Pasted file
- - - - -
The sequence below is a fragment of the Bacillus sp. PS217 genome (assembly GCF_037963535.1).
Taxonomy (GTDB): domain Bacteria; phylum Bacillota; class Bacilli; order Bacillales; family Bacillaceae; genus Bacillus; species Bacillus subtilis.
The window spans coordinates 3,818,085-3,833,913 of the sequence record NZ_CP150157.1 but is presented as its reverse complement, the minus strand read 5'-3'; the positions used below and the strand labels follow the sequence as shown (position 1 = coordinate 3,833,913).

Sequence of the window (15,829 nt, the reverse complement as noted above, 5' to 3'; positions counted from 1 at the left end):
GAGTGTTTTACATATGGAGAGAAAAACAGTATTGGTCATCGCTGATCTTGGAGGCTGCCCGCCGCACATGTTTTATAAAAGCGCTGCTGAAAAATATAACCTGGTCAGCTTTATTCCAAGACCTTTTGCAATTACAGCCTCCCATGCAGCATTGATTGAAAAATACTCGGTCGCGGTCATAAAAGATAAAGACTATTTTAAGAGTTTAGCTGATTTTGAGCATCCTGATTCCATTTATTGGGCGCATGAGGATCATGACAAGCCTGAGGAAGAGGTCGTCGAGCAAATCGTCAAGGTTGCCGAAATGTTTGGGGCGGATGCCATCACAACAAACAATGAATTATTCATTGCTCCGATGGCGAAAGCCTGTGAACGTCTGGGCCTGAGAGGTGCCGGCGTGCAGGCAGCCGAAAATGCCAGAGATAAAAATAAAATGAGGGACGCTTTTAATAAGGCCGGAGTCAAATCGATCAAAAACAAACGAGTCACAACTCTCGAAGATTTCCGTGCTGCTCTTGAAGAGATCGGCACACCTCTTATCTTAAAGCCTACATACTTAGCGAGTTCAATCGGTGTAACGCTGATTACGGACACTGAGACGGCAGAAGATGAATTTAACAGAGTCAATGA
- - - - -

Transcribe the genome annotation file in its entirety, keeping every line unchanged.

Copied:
The sequence below is a fragment of the Bacillus sp. PS217 genome (assembly GCF_037963535.1).
Taxonomy (GTDB): domain Bacteria; phylum Bacillota; class Bacilli; order Bacillales; family Bacillaceae; genus Bacillus; species Bacillus subtilis.
The window spans coordinates 3,818,085-3,833,913 of the sequence record NZ_CP150157.1 but is presented as its reverse complement, the minus strand read 5'-3'; the positions used below and the strand labels follow the sequence as shown (position 1 = coordinate 3,833,913).

Sequence of the window (15,829 nt, the reverse complement as noted above, 5' to 3'; positions counted from 1 at the left end):
GAGTGTTTTACATATGGAGAGAAAAACAGTATTGGTCATCGCTGATCTTGGAGGCTGCCCGCCGCACATGTTTTATAAAAGCGCTGCTGAAAAATATAACCTGGTCAGCTTTATTCCAAGACCTTTTGCAATTACAGCCTCCCATGCAGCATTGATTGAAAAATACTCGGTCGCGGTCATAAAAGATAAAGACTATTTTAAGAGTTTAGCTGATTTTGAGCATCCTGATTCCATTTATTGGGCGCATGAGGATCATGACAAGCCTGAGGAAGAGGTCGTCGAGCAAATCGTCAAGGTTGCCGAAATGTTTGGGGCGGATGCCATCACAACAAACAATGAATTATTCATTGCTCCGATGGCGAAAGCCTGTGAACGTCTGGGCCTGAGAGGTGCCGGCGTGCAGGCAGCCGAAAATGCCAGAGATAAAAATAAAATGAGGGACGCTTTTAATAAGGCCGGAGTCAAATCGATCAAAAACAAACGAGTCACAACTCTCGAAGATTTCCGTGCTGCTCTTGAAGAGATCGGCACACCTCTTATCTTAAAGCCTACATACTTAGCGAGTTCAATCGGTGTAACGCTGATTACGGACACTGAGACGGCAGAAGATGAATTTAACAGAGTCAATGA